Farrell "to fully defend, indemnify, and hold harmless Best Buy against any and all liability, claims, suits, actions, losses and expenses, including costs and attorney fees, relating to or arising out of any claim or demand ... by any employees or subcontractors performing work on the site who are injured during or arising out of the Best Buy store remodeling project. (Id. at ¶ 4). Moreover, Best Buy alleges that the Construction Contract required T.D. Farrell to name Best Buy as an additional insured on T.D. Farrell's general insurance policies to provide coverage to Best Buy for bodily injuries and damages such as the injuries allegedly sustained by McCann. (Id. at ¶ 5). Best Buy further alleges that it is entitled to defense and indemnity from the general liability insurance policy, "Commercial General Liability Policy" ("the Charter Oak Policy"), obtained by T.D. Farrell issued through Charter Oak. (Doc. 10-5). According to Best Buy, it is entitled to defense and indemnity from Charter Oak both as an additional insured under the Charter Oak Policy and the policy's purported obligation to provide contractual coverage to Best Buy for the indemnity provision contained in the Construction Contract. (Doc. 1-4 at ¶ 8). Best Buy seeks indemnity from T.D. Farrell and Charter Oak for any damages Best Buy must pay to McCann, as well as any expenses incurred defending against McCann's claims. (Id. at ¶ 10). Finally, Best Buy asserts that T.D. Farrell and Charter Oak are acting in bad faith by failing to defend it in this action. (Id. at ¶ 11).

         II. LEGAL STANDARD

         A motion to dismiss under Rule 12(b)(6) tests the sufficiency of the complaint against the legal standard set forth in Rule 8, which requires "a short and plain statement of the claim showing that the pleader is entitled to relief." Fed.R.Civ.P. 8(a)(2). "To survive a motion to dismiss, a complaint must contain sufficient factual matter, accepted as true, to 'state a claim to relief that is plausible on its face.'" Ashcroft v. Iqbal, 556 U.S. 662, 678 (2009) (quoting Bell Atl. Corp. v. Twombly, 550 U.S. 544, 570 (2007)). "Determining whether a complaint states a plausible claim for relief [is] ... a context-specific task that requires the reviewing court to draw on its judicial experience and common sense." Ashcroft, 556 U.S. at 679.

         "[F]acial plausibility" exists "when the plaintiff pleads factual content that allows the court to draw the reasonable inference that the defendant is liable for the misconduct alleged." Id. at 678 (citing Twombly, 550 U.S. at 556). Hence, the complaint need not set out "detailed factual allegations, " but something "more than labels and conclusions, and a formulaic recitation of the elements of a cause of action" is required. Twombly, 550 U.S. at 555. When conducting its inquiry, the Court "accepts all well-pleaded facts as true and views those facts in the light most favorable to the plaintiff." Bustos v. Martini Club Inc., 599 F.3d 458, 461 (5th Cir. 2010) (quotation marks omitted).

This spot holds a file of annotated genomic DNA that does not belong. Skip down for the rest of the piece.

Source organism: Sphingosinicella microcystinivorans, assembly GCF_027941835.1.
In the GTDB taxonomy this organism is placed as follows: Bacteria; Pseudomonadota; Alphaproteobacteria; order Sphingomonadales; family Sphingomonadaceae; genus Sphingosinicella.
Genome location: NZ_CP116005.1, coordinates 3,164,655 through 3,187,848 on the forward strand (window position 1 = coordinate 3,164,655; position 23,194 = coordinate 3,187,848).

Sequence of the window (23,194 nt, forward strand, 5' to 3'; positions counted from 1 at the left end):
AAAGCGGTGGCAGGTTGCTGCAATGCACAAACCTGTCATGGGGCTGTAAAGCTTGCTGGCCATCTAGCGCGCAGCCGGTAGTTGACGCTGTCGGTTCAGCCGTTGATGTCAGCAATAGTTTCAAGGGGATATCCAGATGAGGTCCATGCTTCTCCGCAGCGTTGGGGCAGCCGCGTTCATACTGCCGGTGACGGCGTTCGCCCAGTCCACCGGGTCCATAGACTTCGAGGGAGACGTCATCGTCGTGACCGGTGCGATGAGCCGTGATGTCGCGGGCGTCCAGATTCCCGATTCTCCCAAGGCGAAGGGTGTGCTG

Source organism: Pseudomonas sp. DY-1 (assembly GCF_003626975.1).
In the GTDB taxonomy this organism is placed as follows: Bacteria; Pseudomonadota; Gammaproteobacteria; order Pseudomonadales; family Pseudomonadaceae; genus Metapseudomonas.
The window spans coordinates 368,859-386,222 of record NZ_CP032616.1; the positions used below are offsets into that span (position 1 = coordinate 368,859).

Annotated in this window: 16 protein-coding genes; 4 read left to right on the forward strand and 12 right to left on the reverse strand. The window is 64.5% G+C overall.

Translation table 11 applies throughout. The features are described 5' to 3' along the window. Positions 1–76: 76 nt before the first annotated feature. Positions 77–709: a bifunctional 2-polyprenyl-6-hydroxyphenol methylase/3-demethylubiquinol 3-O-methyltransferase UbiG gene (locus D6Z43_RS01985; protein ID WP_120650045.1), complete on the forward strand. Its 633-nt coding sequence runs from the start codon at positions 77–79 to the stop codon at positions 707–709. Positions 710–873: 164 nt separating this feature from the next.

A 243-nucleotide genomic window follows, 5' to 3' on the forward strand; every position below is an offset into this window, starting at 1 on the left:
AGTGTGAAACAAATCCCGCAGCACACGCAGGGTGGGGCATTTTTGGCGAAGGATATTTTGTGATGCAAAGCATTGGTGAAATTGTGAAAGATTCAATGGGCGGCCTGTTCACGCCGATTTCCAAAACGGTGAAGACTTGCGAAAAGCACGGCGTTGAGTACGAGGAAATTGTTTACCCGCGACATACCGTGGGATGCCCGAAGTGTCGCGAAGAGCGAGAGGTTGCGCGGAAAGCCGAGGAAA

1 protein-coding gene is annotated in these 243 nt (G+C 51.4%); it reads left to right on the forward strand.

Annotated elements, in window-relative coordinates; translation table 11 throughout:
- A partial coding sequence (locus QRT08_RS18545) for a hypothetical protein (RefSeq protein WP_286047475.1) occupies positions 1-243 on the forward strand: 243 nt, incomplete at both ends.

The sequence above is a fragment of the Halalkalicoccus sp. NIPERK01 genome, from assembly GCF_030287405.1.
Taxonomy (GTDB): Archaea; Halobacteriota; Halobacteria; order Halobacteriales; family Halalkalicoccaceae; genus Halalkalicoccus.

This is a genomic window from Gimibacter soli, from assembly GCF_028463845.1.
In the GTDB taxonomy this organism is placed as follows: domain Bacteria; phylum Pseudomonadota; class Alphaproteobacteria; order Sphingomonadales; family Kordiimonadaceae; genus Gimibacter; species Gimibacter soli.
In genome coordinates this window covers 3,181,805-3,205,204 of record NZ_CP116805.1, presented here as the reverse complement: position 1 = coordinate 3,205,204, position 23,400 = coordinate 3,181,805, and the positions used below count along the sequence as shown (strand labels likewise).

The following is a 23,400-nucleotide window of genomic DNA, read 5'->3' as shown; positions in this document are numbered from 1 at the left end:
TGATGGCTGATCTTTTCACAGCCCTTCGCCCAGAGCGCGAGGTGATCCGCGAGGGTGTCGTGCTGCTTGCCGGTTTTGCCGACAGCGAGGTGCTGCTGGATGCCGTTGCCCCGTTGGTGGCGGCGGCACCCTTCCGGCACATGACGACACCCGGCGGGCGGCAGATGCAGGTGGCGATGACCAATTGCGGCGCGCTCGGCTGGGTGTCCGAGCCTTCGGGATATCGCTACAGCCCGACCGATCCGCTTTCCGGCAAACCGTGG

Furthermore, in considering a Rule 12(b)(6) Motion to Dismiss, "the court may review the documents attached to the motion to dismiss, e.g., the contracts [at] issue here, where the complaint refers to the documents and they are central to the claim." Kane Enters, u. MacGregor (USA) Inc., 322 F.3d 371, 374 (5th Cir. 2003); see also Collins v. Morgan Stanley Dean Witter, 224 F.3d 496, 498-99 (5th Cir. 2000).

         III. DISCUSSION

         In support of their motions to dismiss, T.D. Farrell and Charter Oak attached the Construction Contract and the Charter Oak Policy at issue. (Docs. 10-2, 10-5).

         According to Section 8.15 of the Construction Contract ("the indemnity provision") between Best Buy and T.D. Farrell:

The Contractor shall indemnify and hold harmless the Owner [and the Owner's] . . . agents and employees from and against all claims, damages, losses, and expenses including attorney's fees arising on account of loss, claims, damages and expenses . . . because of bodily injury . . . sustained by any person . . . arising out of, resulting by or for Contractor in the course of fulfillment of Contractor's obligations ...